Also, it's spelled "indefinitely".

  • by Spl0it (541008) <spl0it@msn.com> on Wednesday January 05, 2005 @04:34PM (#11267744) Homepage
    I always find it interesting how if driving through traffic and both lanes are going slow as crap, and you proceed to pass a few people (with blinker on, checking blind spots, etc... ) and (obviously not in heavy traffic where you can't get anywhere anyways) that your weaving and risking peoples lives. Driving the speeed limit or 5-10km over, and making safe lane changes IS not threatening anyones life. The people who consistantly drive 20-30km under the speed limit in good weather are the ones who can cause deadly accidents. Accidents are up every year for senior citizens and most of them are caused by them being soo scared, and going so slow... ugh..
  • by Lord Kano (13027) on Wednesday January 05, 2005 @04:34PM (#11267749) Homepage Journal
    This asshole pointed a commercial laser at an airliner. He temporarily blinded the captain and copilot while they were trying to land. When the police sent a helicopter to find the source of the laser, this idiot pointed his laser at the police helicopter. He lied to the FBI and tried to pass the blame on to his child.

    This isn't some teenager doing something stupid. This is a 38 year old man who should know better.

    25 years and a half million dollar fine does sound pretty harsh to me, but if he had caused that plane to crash it wouldn't seem nearly harsh enough.

    Fuck this guy.

    Move along, nothing to care about here.

    LK
  • by TheLittleJetson (669035) on Wednesday January 05, 2005 @04:36PM (#11267783)
    Immagine you just bought a $700 laser pointer. You're amazed that you can see a reflection from stuff really far away. Hey look, I can even shine it on that plane overhead!

    Really, I bet that's the extent of it. This whole "THEY ARE CRASHING PLANES WITH THEIR LASER GUN" is just more post-911 hysteria. 25 years is a long time. This is an equivalent penalty to MURDER, and this is far from it. I think a stiff fine would be enough to stop folks from doing this.

    More importantly, this is just one more case where the PATRIOT act, which gives some constitutionally-questionable powers to law enforcement, for the specific purpose of apprehending terrorists, has been used on someone who isn't a terrorist.

    Funny thing is, I saw this on the news like 2 days after I saw a link to one of those uber-laser-pointers that burns holes in plastic cups (I believe I was linked from /.) News reporters were like "this is sophisticated laser tracking" and my parents were like "I wonder if it's terrorists?" I said "no, it's probably some guy with one of these laser pointers I just saw on the web, but if they catch him, he'll be prosecuted as a terrorist." Sucks being right all the time about this kind of stuff...
  • by Anonymous Coward on Wednesday January 05, 2005 @04:37PM (#11267796)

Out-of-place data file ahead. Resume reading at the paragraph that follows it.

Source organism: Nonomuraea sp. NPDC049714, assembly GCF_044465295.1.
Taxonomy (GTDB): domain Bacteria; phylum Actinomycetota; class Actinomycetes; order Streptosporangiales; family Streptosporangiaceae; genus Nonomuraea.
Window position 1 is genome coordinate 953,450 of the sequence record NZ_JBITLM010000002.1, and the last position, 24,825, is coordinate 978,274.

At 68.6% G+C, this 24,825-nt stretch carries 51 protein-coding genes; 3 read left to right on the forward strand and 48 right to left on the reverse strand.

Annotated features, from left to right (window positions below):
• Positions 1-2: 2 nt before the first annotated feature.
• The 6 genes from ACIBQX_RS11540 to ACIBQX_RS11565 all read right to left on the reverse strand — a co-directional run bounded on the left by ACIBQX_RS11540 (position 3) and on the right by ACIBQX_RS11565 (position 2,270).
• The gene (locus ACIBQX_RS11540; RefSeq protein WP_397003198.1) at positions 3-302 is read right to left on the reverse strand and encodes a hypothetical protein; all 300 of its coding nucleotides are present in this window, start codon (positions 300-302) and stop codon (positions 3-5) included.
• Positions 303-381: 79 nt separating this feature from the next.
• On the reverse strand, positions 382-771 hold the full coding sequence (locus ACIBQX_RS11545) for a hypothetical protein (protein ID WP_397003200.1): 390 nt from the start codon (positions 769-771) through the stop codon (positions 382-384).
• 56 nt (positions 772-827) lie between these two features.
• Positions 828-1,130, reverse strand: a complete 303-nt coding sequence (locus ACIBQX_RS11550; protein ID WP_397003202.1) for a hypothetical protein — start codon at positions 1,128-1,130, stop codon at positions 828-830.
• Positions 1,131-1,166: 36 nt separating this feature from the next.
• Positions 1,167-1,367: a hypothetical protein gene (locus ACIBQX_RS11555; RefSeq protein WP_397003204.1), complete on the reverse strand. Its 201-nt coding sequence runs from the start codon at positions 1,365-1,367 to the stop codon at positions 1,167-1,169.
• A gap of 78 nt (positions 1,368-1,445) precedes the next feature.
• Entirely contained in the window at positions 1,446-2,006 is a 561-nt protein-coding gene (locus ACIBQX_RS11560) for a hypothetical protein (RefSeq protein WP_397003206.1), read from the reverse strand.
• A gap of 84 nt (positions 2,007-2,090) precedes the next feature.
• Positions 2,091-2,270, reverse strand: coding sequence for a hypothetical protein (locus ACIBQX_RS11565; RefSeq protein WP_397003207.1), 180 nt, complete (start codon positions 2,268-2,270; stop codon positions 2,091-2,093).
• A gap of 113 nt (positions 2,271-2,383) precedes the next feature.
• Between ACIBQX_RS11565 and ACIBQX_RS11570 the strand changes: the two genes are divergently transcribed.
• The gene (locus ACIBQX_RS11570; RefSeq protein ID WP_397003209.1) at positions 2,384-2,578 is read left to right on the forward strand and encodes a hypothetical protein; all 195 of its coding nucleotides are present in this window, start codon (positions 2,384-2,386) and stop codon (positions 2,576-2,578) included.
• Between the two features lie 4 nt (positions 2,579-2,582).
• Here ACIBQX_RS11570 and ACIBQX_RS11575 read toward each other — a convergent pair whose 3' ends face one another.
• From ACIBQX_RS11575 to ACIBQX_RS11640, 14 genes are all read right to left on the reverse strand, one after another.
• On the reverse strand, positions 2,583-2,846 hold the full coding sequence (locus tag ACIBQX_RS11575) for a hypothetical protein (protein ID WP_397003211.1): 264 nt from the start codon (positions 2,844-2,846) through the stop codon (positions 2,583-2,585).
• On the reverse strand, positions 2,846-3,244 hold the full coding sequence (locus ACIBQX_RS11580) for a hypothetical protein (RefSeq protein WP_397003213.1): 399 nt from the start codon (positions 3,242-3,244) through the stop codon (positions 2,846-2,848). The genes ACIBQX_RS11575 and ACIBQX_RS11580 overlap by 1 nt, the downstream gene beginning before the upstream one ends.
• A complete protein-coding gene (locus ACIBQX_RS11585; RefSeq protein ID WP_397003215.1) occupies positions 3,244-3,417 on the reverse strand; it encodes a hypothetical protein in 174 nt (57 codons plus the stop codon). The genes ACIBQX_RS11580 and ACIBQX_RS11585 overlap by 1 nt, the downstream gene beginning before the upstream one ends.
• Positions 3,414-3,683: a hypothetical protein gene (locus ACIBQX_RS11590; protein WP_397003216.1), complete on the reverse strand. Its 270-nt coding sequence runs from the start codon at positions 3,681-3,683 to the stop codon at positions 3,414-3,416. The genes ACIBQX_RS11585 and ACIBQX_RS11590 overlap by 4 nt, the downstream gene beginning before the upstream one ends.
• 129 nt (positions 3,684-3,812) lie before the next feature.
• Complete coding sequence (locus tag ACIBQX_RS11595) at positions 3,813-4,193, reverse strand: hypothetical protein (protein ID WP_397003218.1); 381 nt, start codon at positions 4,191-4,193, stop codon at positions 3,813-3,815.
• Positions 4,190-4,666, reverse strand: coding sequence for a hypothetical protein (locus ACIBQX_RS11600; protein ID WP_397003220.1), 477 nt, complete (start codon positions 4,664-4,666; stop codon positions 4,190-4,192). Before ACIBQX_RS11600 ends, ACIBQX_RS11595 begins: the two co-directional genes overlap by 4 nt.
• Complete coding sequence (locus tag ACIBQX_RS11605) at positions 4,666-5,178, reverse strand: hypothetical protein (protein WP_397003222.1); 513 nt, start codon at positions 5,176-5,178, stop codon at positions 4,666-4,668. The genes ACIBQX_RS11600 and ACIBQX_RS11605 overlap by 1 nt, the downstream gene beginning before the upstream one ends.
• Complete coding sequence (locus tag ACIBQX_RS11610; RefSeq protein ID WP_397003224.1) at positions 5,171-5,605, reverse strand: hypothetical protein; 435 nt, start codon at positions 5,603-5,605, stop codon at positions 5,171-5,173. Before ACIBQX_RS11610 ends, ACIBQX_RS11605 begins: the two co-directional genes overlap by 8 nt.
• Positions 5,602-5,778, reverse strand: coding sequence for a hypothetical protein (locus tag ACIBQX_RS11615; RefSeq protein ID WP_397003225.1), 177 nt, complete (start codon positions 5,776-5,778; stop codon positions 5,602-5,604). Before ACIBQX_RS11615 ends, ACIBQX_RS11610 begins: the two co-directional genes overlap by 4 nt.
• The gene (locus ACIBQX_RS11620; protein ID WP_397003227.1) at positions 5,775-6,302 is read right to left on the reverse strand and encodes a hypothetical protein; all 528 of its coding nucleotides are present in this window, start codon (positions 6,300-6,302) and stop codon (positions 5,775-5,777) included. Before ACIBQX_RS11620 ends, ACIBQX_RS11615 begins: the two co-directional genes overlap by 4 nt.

What rights have been violated here? He's been arrested and charged in exactly the same way as would have happened on 9/10/01. Nothing has changed. He'll face a trial of his peers just like anyone else.

    Idiots who run around like nuts screaming about stolen rights when nothing is wrong just distract attention away from REAL civil rights violations.

  • Re:Only 25 years? (Score:3, Insightful)

    by bmongar (230600) on Wednesday January 05, 2005 @04:39PM (#11267837)
    Where in the constitution does it say that the constitution applies to us citizens only?
  • by Migraineman (632203) on Wednesday January 05, 2005 @04:41PM (#11267847)
    The kicker in this case is two-fold: a) he did it more than once; b) he knew the laser he was using could cause eye damage. So this isn't a case of Joe Sixpack getting a laser-pointer from his girlfriend, ripping the package open and heading outside while hollerin' "Hey y'all, watch this!" Nope, Doofus here pointed his fiber-optic test equipment (which he warned the attorneys about being dangerous) at more than one aircraft on more than one occasion. He can try to plead with the judge that he didn't know there would be any people on the aircraft, or that he didn't think that there would be danger beyond X distance from the source, but I don't think anyone is going to fall for it. There's no doubt that the lawyers are going to publicly crucify him, but this guy's actions were clearly negligent.
  • by Kenja (541830) on Wednesday January 05, 2005 @04:41PM (#11267855)
    "Back on 9/11, one of my biggest fears was not that terrorists would somehow feel that I was worth picking out of a crowd, but that my government would joyously tear up what remained of the Bill of Rights in an overzealous, misguided attempt to appear to be "doin' sumthin' about terrorism".

    I am very sad to see myself proved right.. almost on a daily basis. "